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Virginia GOP should nix the rhetoric, work with Warner on taxes page 2
Follow the Warner tax-plan debate and get a taste of the state of Virginia politics.

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Date published: 12/21/2003



While a Democratic governor could hardly anticipate smooth sailing given the GOP-controlled legislature he is facing, he might have at least hoped for an intelligent opening response.

Instead, the Virginia Republican Party took the decidedly war-mongering step of digging up ex-Gov. Jim Gilmore, its anti-tax poster boy. When the talk turns to taxes, better bring out the rabid dog. It was truly a choice of function over form.

Gilmore called Warner a liar for proposing to increase the sales tax after promising during his campaign not to raise taxes. Civility was never Gilmore's strong suit. The reality is that the world in which Warner campaigned is very different from the one we live in today. Between terrorism and a severe economic downswing, what was feasible as recently as 30 months ago is no longer the case.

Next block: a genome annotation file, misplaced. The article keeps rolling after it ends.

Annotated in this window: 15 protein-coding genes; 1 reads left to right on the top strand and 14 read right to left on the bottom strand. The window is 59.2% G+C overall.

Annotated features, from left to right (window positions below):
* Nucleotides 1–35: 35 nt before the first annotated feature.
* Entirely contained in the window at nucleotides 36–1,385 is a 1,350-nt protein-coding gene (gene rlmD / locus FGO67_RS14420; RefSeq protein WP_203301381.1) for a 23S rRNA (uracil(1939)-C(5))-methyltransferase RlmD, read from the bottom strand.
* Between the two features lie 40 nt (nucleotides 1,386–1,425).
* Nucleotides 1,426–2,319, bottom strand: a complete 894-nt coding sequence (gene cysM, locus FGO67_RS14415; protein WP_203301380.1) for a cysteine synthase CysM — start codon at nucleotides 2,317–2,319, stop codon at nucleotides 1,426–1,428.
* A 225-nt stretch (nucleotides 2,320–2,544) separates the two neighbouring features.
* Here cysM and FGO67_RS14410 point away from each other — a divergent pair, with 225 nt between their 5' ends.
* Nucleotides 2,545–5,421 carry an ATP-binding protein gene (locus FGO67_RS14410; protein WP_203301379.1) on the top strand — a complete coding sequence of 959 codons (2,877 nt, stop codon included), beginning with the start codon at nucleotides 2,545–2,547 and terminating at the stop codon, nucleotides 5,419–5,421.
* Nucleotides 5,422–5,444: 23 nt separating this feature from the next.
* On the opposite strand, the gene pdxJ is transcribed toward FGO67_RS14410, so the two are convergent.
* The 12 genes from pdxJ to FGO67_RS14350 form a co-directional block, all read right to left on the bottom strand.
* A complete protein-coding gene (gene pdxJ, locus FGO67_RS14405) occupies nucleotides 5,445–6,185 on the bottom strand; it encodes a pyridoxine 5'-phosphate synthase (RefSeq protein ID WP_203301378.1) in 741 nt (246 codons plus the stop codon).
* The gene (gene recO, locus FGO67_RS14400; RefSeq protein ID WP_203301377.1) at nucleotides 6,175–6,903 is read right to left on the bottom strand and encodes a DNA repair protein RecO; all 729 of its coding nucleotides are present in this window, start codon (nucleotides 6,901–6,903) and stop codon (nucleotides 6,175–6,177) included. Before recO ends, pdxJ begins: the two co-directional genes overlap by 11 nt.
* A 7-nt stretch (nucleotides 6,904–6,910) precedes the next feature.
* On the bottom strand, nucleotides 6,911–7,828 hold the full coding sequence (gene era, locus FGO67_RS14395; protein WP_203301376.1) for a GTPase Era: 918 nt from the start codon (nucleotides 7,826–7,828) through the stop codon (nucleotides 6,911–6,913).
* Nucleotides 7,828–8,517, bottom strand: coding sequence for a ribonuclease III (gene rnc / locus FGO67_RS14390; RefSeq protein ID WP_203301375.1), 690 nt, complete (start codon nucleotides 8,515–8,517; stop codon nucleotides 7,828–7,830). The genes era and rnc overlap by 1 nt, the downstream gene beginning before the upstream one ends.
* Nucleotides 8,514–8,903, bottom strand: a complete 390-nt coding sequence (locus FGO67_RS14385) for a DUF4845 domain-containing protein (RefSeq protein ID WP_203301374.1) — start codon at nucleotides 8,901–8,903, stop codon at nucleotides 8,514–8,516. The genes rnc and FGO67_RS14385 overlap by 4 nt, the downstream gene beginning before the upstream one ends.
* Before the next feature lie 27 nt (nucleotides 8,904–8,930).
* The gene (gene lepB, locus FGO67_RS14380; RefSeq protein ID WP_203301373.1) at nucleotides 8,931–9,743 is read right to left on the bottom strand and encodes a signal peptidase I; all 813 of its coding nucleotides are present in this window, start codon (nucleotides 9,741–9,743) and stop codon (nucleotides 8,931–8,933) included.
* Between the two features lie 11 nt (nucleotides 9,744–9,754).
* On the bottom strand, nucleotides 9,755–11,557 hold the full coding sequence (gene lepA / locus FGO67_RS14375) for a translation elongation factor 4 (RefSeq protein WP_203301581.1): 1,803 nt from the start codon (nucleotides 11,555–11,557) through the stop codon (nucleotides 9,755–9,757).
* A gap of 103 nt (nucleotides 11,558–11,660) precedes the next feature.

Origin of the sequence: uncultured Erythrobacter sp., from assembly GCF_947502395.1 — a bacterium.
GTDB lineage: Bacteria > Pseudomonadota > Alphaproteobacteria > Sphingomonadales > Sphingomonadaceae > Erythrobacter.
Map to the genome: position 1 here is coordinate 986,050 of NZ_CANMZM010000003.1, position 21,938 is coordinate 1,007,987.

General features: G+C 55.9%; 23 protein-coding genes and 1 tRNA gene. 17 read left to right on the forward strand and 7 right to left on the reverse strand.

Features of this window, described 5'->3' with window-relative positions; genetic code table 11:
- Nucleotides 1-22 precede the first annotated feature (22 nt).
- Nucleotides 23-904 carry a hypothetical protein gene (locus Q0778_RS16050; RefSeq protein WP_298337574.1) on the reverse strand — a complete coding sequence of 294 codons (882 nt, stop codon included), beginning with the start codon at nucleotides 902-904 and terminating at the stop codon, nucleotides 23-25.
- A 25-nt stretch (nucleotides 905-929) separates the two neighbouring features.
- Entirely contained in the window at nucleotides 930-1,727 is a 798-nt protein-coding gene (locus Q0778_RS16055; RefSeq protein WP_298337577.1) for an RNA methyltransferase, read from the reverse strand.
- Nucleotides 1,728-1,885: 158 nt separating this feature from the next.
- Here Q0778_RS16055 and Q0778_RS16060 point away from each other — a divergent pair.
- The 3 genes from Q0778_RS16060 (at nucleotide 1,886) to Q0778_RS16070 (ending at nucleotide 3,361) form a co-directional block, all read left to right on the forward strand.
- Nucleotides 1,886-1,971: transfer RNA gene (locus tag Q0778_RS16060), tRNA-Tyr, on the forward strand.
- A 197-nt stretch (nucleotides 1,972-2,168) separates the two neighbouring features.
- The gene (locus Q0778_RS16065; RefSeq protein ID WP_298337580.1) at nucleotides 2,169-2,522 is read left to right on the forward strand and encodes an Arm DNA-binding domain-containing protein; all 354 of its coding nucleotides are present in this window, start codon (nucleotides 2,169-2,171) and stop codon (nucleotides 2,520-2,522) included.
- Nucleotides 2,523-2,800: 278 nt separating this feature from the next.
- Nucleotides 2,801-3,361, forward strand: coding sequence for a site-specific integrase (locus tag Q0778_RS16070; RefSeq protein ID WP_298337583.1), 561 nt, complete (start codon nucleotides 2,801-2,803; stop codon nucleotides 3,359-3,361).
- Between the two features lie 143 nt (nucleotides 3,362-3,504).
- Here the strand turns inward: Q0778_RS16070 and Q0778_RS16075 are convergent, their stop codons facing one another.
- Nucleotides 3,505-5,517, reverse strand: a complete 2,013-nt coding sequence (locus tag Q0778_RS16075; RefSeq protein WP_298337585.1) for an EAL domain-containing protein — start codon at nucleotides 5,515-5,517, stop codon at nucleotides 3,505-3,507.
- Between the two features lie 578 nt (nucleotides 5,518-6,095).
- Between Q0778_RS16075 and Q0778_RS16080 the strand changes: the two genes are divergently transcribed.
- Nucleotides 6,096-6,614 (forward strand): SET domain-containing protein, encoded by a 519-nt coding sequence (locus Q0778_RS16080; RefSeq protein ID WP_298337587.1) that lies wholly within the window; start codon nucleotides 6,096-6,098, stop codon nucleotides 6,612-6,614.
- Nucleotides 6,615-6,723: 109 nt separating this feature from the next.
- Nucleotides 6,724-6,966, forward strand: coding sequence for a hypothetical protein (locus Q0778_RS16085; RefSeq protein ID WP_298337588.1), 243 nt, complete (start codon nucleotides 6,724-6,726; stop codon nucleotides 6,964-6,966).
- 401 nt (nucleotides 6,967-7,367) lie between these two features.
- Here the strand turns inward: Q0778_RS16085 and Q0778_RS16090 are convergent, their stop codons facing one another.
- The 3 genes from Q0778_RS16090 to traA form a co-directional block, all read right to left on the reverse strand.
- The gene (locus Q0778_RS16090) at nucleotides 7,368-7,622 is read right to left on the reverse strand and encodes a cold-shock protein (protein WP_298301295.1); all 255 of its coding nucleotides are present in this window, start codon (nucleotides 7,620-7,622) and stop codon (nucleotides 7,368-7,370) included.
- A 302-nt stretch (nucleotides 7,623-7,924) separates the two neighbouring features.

Reasonable people know from experience that campaign promises come with an asterisk, given the circumstances and political minefields that elected officials face.

In fact, Gilmore provided Virginians with a couple of semesters of Lying 101 when he ignored his agreement to let the car-tax repeal slide when sinking economic indicators suggested it would be fiscally unsound to continue.

What Gilmore did--and what Virginia's single-term governor rule facilitates--was to initiate a politically popular program knowing he wouldn't be around for the hard part of actually paying for it.

Some observers suggest that Warner's plan also postpones the bill-paying and will do little to smooth out economic hills and valleys. But at least he acknowledges the need to replace some of the revenues that have been given away.

Gilmore refers to Warner's "billion-dollar" tax plan. Conveniently, Gil- more omits any reminder that he's talking about the combined figures of a two-year budget to make it sound worse.

He says taxes take money out of the economy, out of the pockets of hard-working Virginians. But tax cuts leave less money to put into the pockets of state employees, who have forgotten what a pay raise looks like. Do they not contribute to the economy? Do highway construction workers who are paid though state contracts never buy anything for themselves and their families?

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